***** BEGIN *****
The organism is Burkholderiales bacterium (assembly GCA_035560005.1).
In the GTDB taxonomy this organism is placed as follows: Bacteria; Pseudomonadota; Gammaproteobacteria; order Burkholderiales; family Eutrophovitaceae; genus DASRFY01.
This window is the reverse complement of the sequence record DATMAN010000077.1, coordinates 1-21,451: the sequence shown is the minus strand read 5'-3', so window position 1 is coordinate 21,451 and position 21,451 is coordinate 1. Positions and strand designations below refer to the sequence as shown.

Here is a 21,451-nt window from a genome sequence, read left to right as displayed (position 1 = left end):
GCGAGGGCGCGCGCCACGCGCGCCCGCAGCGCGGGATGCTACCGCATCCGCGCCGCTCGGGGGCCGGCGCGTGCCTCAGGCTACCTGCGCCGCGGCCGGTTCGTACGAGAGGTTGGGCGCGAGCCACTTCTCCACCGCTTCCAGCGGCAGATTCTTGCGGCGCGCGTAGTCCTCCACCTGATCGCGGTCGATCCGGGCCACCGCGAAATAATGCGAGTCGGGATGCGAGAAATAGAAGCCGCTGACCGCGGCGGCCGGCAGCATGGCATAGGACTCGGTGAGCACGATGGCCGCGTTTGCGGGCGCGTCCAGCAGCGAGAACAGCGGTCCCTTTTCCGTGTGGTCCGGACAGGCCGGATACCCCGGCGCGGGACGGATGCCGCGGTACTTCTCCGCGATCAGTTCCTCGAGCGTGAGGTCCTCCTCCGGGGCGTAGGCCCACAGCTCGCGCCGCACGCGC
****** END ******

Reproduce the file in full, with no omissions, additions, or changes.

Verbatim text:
The organism is Burkholderiales bacterium (assembly GCA_035560005.1).
In the GTDB taxonomy this organism is placed as follows: Bacteria; Pseudomonadota; Gammaproteobacteria; order Burkholderiales; family Eutrophovitaceae; genus DASRFY01.
This window is the reverse complement of the sequence record DATMAN010000077.1, coordinates 1-21,451: the sequence shown is the minus strand read 5'-3', so window position 1 is coordinate 21,451 and position 21,451 is coordinate 1. Positions and strand designations below refer to the sequence as shown.

Here is a 21,451-nt window from a genome sequence, read left to right as displayed (position 1 = left end):
GCGAGGGCGCGCGCCACGCGCGCCCGCAGCGCGGGATGCTACCGCATCCGCGCCGCTCGGGGGCCGGCGCGTGCCTCAGGCTACCTGCGCCGCGGCCGGTTCGTACGAGAGGTTGGGCGCGAGCCACTTCTCCACCGCTTCCAGCGGCAGATTCTTGCGGCGCGCGTAGTCCTCCACCTGATCGCGGTCGATCCGGGCCACCGCGAAATAATGCGAGTCGGGATGCGAGAAATAGAAGCCGCTGACCGCGGCGGCCGGCAGCATGGCATAGGACTCGGTGAGCACGATGGCCGCGTTTGCGGGCGCGTCCAGCAGCGAGAACAGCGGTCCCTTTTCCGTGTGGTCCGGACAGGCCGGATACCCCGGCGCGGGACGGATGCCGCGGTACTTCTCCGCGATCAGTTCCTCGAGCGTGAGGTCCTCCTCCGGGGCGTAGGCCCACAGCTCGCGCCGCACGCGC